The Table Visualization allows you to select attributes from a tabular data set, and display them as a table. Table supports individual column renderers, which means the values for each attribute can have a customized presentation.
The example above has cell background color and text rules set up to show “heat” based on the number of visitors per month. See Rule Sets for more information.
Table configuration is broken out into the following steps:
A symbolic name used to represent this Visualization. This is the name that will show up in choosers when adding a Visualization to a Page.
Sets the default font size for the table.
Virtual Scrolling greatly improves performance of large datasets. It does this by displaying only a small amount of the available information at a time. This limits the DOM required, greatly speeding up the display. The downside is that in order for scrolling to work properly, virtual scrolling requires uniform row heights. To achieve this, the word wrap option within cell renderers will be disabled.
Disabling virtual scrolling means that ALL rows will be loaded. This option enables word wrap within cell renderers, allowing row height to grow and shrink based on the amount of text in a cell. This approach works fine for smaller data sets, but it can lead to performance issues if too many rows of data are returned.
Determines whether an end user can drag and drop columns to rearrange column order.
Determines whether an end user can hide/unhide columns at runtime.
An end user can show and hide table columns. The user’s visibility preferences will only persist for the current session. Once a user logs out, the column visibility will return to what was configured by the administrator.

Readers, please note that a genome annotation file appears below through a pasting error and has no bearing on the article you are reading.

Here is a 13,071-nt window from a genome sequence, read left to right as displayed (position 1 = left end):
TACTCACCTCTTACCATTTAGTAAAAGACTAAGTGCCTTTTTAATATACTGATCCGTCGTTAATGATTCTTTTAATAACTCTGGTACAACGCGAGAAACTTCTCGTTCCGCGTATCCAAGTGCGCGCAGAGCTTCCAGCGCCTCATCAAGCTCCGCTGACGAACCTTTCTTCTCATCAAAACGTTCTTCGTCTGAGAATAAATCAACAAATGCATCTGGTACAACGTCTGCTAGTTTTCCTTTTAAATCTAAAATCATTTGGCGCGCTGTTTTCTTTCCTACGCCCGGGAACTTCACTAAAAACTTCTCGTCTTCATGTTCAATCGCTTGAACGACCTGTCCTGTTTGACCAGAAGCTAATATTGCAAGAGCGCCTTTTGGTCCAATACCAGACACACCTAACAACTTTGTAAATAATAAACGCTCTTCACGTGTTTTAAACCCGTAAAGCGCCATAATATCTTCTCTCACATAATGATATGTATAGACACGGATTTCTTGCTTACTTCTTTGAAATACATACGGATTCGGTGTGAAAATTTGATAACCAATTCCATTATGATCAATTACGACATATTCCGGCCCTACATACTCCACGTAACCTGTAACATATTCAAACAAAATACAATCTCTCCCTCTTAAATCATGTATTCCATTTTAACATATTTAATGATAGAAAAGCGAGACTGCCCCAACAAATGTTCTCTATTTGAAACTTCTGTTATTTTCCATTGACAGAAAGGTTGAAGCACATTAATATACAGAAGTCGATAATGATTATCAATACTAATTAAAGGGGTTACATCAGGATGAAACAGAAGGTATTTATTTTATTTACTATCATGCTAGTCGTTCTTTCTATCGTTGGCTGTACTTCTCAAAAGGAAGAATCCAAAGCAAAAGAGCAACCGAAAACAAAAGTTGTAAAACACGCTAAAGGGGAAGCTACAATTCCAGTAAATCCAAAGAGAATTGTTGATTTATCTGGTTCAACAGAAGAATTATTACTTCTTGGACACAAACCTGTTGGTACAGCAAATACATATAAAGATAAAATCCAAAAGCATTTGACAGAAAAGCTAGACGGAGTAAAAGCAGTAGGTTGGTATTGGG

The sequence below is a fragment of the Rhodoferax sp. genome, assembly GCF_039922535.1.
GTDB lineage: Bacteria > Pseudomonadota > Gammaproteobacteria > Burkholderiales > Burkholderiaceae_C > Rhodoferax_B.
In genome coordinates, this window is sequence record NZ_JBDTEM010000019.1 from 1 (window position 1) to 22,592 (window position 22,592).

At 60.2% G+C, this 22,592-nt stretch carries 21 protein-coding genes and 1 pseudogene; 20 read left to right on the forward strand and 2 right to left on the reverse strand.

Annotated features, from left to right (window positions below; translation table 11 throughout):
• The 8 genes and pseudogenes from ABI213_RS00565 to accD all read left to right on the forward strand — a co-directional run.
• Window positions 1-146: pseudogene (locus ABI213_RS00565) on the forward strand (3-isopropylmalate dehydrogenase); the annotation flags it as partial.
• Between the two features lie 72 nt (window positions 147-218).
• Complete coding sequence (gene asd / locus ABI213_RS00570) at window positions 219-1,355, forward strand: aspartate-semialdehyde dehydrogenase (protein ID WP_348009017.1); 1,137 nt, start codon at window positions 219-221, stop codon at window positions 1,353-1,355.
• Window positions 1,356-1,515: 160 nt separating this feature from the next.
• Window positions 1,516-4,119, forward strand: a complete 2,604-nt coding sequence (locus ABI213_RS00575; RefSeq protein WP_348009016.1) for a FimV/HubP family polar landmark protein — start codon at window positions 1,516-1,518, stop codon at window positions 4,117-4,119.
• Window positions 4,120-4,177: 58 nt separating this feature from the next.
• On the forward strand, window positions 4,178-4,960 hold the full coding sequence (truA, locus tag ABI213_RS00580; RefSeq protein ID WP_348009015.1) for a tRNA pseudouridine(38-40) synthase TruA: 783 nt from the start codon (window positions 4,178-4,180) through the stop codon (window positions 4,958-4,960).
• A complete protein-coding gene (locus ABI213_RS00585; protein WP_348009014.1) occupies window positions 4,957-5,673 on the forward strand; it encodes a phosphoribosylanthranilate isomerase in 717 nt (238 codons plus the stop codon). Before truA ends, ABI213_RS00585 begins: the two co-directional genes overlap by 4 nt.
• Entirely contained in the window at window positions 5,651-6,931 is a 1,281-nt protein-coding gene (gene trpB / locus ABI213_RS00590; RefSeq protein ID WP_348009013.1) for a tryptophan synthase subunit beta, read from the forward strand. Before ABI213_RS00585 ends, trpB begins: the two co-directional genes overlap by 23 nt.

The end user will be able to toggle column visibility using the icon, which will appear in the Visualization header.
Disables column hiding.
The icon will not be displayed in the Visualization header.
Determines whether the total row count is displayed in the table footer.
Determines how row background colors are applied.
This row shading option will remove the default alternating row colors, and allows an administrator to apply a static background color for all the rows.
This row shading option allows an attribute’s value to determine the background color of each row.
Background colors defined in column renderers will override the background color of a row.
This section groups together a set of properties that affect Column Headers in the table.
Determines a static color for all column headers.
Determines the font size for all column headers.
Determines the font style for all column headers.
This step determines which attributes in a dataset will appear as columns in the table.
Each Attribute Name in this list represents a column in the table. The columns will appear in the order displayed here.
This is used to override the raw attribute names in the data set with something better suited for display as a column header. This property defaults to the Attribute Name.
This specifies a width for each column. Width can be defined two ways:
This property only affects the column header. It allows you to set the data type of that column and position headers.
This property affects the default visibility of a column. When “Allow Column Hiding” has been set to Yes, columns that are hidden by default can be enabled at runtime using the icon.
This is a read only version of the column name from the previous step. It shows the display name, not the raw attribute name.
Cell Renderers combine multiple concepts together.
Editing a cell renderer  brings up a single dialog with all the options for the selected renderer type.
Table Renderers include:
See the Renderers section for more details.
This step allows an administrator to set a default sort for the table.
Shows a preview of what the Table Visualization will look like.
In edgeSuite v3.2 and higher, there is no longer a “Table selection mode”. The table’s selection behavior is determined through actions, and is achieved by using a condition on those actions. The example below shows how to make click actions behave differently based on a specific attribute within the record. The example shows a Set Page Variable action, but the same approach applies to a Switch to Page action.